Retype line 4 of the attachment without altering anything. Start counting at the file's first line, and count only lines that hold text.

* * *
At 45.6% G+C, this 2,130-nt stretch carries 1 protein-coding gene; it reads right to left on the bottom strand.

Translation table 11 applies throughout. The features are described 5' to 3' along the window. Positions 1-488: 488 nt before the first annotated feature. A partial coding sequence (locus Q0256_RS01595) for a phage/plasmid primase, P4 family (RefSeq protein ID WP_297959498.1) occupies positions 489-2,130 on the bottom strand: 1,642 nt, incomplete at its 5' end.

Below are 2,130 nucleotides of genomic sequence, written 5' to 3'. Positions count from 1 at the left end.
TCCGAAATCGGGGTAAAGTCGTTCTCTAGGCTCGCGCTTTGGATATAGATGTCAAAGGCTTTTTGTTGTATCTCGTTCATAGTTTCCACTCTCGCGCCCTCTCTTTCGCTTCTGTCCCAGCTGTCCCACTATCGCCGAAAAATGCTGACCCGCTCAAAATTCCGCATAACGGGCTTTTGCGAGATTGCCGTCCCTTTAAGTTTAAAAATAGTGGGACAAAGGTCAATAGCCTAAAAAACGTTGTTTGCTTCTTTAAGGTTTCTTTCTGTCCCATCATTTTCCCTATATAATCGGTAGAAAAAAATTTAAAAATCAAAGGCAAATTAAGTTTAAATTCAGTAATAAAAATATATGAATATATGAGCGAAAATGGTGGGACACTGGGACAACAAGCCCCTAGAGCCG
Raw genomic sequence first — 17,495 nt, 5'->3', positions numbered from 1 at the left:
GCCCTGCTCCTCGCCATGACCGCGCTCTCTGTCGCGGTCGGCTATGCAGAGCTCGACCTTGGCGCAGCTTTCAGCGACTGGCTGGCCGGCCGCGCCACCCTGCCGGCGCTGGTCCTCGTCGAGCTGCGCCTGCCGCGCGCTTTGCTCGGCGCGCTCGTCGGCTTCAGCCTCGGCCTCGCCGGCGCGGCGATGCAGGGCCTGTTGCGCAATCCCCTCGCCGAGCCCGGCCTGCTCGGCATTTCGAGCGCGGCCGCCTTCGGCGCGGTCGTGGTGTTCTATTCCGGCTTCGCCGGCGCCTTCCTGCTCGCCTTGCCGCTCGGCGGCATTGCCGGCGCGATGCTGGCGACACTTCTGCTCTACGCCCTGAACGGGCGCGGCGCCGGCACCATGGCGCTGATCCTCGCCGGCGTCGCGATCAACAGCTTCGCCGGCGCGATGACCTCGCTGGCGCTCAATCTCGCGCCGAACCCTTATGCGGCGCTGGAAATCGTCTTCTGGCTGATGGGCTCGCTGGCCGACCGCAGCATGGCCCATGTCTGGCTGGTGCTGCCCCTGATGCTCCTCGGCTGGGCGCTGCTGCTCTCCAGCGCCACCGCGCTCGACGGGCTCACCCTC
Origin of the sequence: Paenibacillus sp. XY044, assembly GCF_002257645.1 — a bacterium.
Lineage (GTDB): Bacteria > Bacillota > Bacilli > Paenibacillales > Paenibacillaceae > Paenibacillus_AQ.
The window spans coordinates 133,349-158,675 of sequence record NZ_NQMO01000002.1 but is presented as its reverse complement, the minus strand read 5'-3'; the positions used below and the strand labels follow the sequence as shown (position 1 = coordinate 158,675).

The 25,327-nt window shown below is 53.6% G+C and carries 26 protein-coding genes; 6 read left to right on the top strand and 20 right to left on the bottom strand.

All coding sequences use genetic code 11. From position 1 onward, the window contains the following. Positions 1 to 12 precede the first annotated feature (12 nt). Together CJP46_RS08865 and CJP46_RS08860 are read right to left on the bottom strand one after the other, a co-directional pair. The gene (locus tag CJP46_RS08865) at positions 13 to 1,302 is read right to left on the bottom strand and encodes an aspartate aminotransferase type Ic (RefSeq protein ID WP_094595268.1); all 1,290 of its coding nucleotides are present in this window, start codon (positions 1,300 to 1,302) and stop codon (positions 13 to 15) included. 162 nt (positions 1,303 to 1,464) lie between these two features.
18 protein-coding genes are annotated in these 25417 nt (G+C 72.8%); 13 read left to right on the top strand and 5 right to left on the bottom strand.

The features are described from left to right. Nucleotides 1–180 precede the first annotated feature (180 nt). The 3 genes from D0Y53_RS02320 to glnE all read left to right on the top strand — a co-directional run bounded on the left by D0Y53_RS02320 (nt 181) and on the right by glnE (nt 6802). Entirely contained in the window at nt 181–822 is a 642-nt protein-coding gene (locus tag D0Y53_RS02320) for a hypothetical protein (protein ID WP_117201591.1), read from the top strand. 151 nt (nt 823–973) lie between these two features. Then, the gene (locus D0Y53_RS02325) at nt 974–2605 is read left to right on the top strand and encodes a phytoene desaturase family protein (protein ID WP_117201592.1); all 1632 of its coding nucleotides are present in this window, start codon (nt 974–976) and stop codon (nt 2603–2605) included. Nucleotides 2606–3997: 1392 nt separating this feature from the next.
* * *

TCCGAAATCGGGGTAAAGTCGTTCTCTAGGCTCGCGCTTTGGATATAGATGTCAAAGGCTTTTTGTTGTATCTCGTTCATAGTTTCCACTCTCGCGCCCTCTCTTTCGCTTCTGTCCCAGCTGTCCCACTATCGCCGAAAAATGCTGACCCGCTCAAAATTCCGCATAACGGGCTTTTGCGAGATTGCCGTCCCTTTAAGTTTAAAAATAGTGGGACAAAGGTCAATAGCCTAAAAAACGTTGTTTGCTTCTTTAAGGTTTCTTTCTGTCCCATCATTTTCCCTATATAATCGGTAGAAAAAAATTTAAAAATCAAAGGCAAATTAAGTTTAAATTCAGTAATAAAAATATATGAATATATGAGCGAAAATGGTGGGACACTGGGACAACAAGCCCCTAGAGCCG